Sunday, April 15, 2012

Pascal's Wager

Even though this has been thoroughly debunked, it still gets used from time to time. I saw it used earlier this week so I figured it would be a good time to make my own post about it. If you want to see some background the wikipedia article and iron chariots article are both quite good.

According to the argument, there are 2 possibilities, either God exists or he doesn't. And you have 2 options, you can either believe in him or you can not. Combine these together and you have 4 possibilities, either God exists and you believe, God exists and you don't believe, God doesn't exist and you believe, God doesn't exist and you don't believe.

Now let's examine the possible outcomes, suppose God exists. If you believe, you will get infinite reward, if you don't believe you get infinite punishment. Obviously in this situation believing is the best option. But what if God doesn't exist? Whether you believe or not doesn't matter, in both situations you die and just cease to exist so they are completely equal. The conclusion is then obvious, Believing is either neutral or positive (and when it is positive it is infinitely positive) so the only logical conclusion is you should believe. (note: there is an alternate version on the wikipedia page that claims even if God doesn't exist belief is better than non-belief. That is not what I typically see in practice so I will stick to this version for now)

This might seem convincing the first time you hear it, it can certainly strike an emotional cord anytime infinite punishment is thrown at you, but it has major problems. Let's start with the biggest problem, it assumes that there are only 2 possibilities, the Christian God or no God at all. But there are many more gods that are believed in by people today and who knows how many others have fallen by the wayside to history. Many (most?) of those Gods also have consequences for not believing in them, if you believe in the Christian God and the Muslim God is real you will still wind up in hell. There is also the possibility that there is something like a God that nobody believes in and no one has heard of who has other rules besides what we know. What if the real god values critical thinking and would punish those who believe for a bad reason. What if believing because of Pascal's wager is the way to piss that god off the most? (Obviously I don't think this is true, but it is as much a possibility as any other God)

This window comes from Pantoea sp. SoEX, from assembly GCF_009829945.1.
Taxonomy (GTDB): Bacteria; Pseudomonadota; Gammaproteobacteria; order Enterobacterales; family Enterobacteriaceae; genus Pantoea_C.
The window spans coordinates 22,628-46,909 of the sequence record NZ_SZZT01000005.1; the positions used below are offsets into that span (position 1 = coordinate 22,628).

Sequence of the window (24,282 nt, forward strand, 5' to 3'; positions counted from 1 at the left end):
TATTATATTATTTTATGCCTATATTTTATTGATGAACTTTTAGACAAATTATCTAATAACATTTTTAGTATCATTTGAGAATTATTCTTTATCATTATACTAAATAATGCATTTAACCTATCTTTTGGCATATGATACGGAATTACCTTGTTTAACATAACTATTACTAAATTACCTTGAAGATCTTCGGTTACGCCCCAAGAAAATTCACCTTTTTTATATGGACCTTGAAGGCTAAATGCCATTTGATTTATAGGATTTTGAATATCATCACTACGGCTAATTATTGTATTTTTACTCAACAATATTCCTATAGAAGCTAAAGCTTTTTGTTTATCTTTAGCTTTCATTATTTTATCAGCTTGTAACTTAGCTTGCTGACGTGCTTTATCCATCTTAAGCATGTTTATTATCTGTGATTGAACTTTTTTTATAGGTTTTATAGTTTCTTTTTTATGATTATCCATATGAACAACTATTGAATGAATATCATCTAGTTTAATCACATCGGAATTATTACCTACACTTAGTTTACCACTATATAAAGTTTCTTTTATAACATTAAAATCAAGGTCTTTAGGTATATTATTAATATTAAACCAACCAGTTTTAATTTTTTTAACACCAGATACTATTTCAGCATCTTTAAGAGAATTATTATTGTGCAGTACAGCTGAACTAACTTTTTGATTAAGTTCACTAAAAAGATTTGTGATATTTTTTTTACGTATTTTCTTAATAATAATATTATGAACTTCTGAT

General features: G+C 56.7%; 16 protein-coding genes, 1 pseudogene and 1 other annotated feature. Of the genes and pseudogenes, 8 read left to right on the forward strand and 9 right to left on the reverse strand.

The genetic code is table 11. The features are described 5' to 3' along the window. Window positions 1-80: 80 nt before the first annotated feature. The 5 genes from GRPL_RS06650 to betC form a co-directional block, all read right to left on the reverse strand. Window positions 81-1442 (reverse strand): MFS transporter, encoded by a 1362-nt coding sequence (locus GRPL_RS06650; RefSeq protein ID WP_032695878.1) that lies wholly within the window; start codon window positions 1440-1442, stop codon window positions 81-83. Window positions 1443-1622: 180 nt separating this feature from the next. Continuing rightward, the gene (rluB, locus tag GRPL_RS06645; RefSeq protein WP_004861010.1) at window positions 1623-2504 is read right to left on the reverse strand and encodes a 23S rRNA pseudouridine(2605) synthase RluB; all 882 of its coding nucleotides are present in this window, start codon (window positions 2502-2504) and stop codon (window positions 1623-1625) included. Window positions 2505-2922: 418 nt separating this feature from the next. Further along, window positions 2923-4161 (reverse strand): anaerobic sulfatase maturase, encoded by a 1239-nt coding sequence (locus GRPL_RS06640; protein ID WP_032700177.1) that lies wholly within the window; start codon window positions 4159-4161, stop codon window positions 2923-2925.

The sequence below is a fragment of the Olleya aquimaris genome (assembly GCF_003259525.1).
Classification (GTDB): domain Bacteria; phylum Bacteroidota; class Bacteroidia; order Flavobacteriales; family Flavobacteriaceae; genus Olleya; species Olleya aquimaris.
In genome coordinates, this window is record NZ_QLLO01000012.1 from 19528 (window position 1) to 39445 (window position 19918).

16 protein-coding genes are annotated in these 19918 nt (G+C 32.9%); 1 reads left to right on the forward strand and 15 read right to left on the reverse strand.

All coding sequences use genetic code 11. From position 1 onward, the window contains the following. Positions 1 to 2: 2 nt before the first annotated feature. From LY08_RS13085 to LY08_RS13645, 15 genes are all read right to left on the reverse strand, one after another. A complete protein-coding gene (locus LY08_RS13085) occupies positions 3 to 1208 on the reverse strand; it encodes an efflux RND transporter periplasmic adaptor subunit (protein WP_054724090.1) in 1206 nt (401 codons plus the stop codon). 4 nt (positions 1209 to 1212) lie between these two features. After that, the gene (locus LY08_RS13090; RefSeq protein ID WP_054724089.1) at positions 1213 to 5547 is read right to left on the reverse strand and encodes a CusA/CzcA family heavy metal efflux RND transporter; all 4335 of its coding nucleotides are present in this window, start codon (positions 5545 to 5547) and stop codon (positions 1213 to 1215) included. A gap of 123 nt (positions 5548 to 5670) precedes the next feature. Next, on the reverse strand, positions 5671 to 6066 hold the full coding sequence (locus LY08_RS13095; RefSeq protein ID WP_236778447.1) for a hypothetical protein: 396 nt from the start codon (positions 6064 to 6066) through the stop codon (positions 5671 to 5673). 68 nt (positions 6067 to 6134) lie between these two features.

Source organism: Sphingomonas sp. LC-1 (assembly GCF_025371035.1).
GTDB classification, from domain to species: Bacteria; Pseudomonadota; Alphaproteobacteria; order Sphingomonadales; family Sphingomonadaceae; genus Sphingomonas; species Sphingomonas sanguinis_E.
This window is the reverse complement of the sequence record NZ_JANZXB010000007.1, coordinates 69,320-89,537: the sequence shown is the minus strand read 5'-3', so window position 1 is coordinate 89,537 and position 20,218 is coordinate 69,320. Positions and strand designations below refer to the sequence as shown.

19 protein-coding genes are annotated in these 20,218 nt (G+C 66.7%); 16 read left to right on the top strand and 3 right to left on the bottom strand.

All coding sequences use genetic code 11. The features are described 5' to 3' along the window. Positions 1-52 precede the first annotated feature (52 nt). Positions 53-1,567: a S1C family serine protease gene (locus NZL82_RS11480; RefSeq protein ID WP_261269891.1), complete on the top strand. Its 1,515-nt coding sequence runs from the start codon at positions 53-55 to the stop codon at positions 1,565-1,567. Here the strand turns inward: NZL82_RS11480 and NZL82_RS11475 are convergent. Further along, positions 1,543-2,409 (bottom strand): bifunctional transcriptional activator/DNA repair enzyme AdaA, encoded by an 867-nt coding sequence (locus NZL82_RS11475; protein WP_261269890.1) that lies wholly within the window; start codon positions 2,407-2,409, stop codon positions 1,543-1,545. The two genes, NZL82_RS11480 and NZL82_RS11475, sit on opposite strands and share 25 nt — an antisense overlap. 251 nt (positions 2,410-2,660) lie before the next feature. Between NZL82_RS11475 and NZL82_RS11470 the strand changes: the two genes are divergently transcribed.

But there is another problem with this argument that is a bit more insidious, that is the assumption that there is no negative side to Christianity. There is nothing lost by being Christian, so even if you are wrong you should do it. If instead you want to argue that there are more positives than negatives in Christianity we can have that discussion, but the assertion that there is no downside to being Christian is garbage. So, let's talk about some downsides of Christianity:

1. It is expensive. I gotta say, it is pretty ballsy to claim that there is nothing lost by being a Christian and then to say you are supposed to give 10% of your check to the church. Sure, there is no penalty for it, but there is a lot of social pressure and guilt if you don't tithe. In the church I grew up in there was the occasional sermon that was completely devoted to tithing.

2. It is time consuming. We only have so much time on this planet, to have to go to church every sunday uses that time up. Again, it is not mandatory but it is expected and you will be guilted for not going. If you truly enjoy going then that is great, but many people go out of obligation, those people are wasting precious time.

3. It slows progress. Evolution and stem cell research. I've never heard an argument against these things that wasn't religiously motivated. Imagine the diseases we could have cured by now if our researchers could just do what they want to do.

4. Fanaticism. Religion can help people justify doing some crazy things. There are religiously motivated wars, suicide bombers, feuds, cults, faith healing, refusal of psychiatric treatment. The list goes on and on, this is just off the top of my head.


  1. I always hated this argument, as it can really be frustrating. People often ignore the possibilities of other God(s) in this argument. It really can be reduced down to a false dichotomy which you already have covered well.

    I think you make some really good followup points. If you do it because it makes you feel better, you might as well just meditate. My brother said that it works really well for him and he's non religious.

  2. That's true, I hadn't thought of it as a false dichotomy even though it clearly is one.


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